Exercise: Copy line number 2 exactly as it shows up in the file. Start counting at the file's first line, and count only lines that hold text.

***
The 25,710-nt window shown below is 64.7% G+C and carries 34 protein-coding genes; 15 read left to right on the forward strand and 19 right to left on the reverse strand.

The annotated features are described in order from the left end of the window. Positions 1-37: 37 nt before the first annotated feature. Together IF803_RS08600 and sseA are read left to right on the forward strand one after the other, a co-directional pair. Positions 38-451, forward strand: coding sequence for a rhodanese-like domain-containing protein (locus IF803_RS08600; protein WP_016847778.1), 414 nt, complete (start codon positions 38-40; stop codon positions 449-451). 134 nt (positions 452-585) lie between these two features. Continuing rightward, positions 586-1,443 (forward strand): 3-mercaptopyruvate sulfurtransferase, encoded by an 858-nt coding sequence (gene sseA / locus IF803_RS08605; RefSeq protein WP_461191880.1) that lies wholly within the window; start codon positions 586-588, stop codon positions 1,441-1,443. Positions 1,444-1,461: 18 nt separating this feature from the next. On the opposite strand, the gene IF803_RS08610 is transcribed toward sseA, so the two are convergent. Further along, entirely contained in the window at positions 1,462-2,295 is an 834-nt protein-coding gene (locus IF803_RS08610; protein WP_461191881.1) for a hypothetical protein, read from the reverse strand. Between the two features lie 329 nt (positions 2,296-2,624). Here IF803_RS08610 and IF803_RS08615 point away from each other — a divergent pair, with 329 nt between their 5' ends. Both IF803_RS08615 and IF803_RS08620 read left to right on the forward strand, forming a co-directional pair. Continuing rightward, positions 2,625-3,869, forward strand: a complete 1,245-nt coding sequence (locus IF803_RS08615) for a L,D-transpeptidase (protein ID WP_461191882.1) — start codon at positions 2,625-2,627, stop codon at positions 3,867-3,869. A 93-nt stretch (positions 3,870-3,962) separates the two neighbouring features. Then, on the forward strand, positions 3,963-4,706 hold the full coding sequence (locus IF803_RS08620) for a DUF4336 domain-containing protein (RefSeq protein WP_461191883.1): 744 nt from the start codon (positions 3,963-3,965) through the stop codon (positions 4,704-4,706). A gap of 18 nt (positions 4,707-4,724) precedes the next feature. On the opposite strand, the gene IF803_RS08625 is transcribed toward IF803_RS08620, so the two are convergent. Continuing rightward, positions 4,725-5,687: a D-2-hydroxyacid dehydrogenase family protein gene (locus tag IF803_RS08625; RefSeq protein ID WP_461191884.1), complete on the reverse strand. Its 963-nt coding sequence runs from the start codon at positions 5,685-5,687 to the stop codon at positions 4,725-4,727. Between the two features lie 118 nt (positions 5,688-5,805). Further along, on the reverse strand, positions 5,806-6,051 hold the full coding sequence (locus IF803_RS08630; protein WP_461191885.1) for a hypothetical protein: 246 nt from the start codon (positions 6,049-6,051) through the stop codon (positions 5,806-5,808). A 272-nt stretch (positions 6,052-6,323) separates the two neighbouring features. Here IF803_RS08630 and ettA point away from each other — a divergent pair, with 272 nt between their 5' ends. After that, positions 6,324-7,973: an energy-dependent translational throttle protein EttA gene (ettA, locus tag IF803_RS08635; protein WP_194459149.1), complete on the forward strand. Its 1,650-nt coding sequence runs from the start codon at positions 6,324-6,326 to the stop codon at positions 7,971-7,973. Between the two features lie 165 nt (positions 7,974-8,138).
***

The annotated features are described in order from the left end of the window. Positions 1-37: 37 nt before the first annotated feature. Together IF803_RS08600 and sseA are read left to right on the forward strand one after the other, a co-directional pair. Positions 38-451, forward strand: coding sequence for a rhodanese-like domain-containing protein (locus IF803_RS08600; protein WP_016847778.1), 414 nt, complete (start codon positions 38-40; stop codon positions 449-451). 134 nt (positions 452-585) lie between these two features. Continuing rightward, positions 586-1,443 (forward strand): 3-mercaptopyruvate sulfurtransferase, encoded by an 858-nt coding sequence (gene sseA / locus IF803_RS08605; RefSeq protein WP_461191880.1) that lies wholly within the window; start codon positions 586-588, stop codon positions 1,441-1,443. Positions 1,444-1,461: 18 nt separating this feature from the next. On the opposite strand, the gene IF803_RS08610 is transcribed toward sseA, so the two are convergent. Further along, entirely contained in the window at positions 1,462-2,295 is an 834-nt protein-coding gene (locus IF803_RS08610; protein WP_461191881.1) for a hypothetical protein, read from the reverse strand. Between the two features lie 329 nt (positions 2,296-2,624). Here IF803_RS08610 and IF803_RS08615 point away from each other — a divergent pair, with 329 nt between their 5' ends. Both IF803_RS08615 and IF803_RS08620 read left to right on the forward strand, forming a co-directional pair. Continuing rightward, positions 2,625-3,869, forward strand: a complete 1,245-nt coding sequence (locus IF803_RS08615) for a L,D-transpeptidase (protein ID WP_461191882.1) — start codon at positions 2,625-2,627, stop codon at positions 3,867-3,869. A 93-nt stretch (positions 3,870-3,962) separates the two neighbouring features. Then, on the forward strand, positions 3,963-4,706 hold the full coding sequence (locus IF803_RS08620) for a DUF4336 domain-containing protein (RefSeq protein WP_461191883.1): 744 nt from the start codon (positions 3,963-3,965) through the stop codon (positions 4,704-4,706). A gap of 18 nt (positions 4,707-4,724) precedes the next feature. On the opposite strand, the gene IF803_RS08625 is transcribed toward IF803_RS08620, so the two are convergent. Continuing rightward, positions 4,725-5,687: a D-2-hydroxyacid dehydrogenase family protein gene (locus tag IF803_RS08625; RefSeq protein ID WP_461191884.1), complete on the reverse strand. Its 963-nt coding sequence runs from the start codon at positions 5,685-5,687 to the stop codon at positions 4,725-4,727. Between the two features lie 118 nt (positions 5,688-5,805). Further along, on the reverse strand, positions 5,806-6,051 hold the full coding sequence (locus IF803_RS08630; protein WP_461191885.1) for a hypothetical protein: 246 nt from the start codon (positions 6,049-6,051) through the stop codon (positions 5,806-5,808). A 272-nt stretch (positions 6,052-6,323) separates the two neighbouring features. Here IF803_RS08630 and ettA point away from each other — a divergent pair, with 272 nt between their 5' ends. After that, positions 6,324-7,973: an energy-dependent translational throttle protein EttA gene (ettA, locus tag IF803_RS08635; protein WP_194459149.1), complete on the forward strand. Its 1,650-nt coding sequence runs from the start codon at positions 6,324-6,326 to the stop codon at positions 7,971-7,973. Between the two features lie 165 nt (positions 7,974-8,138).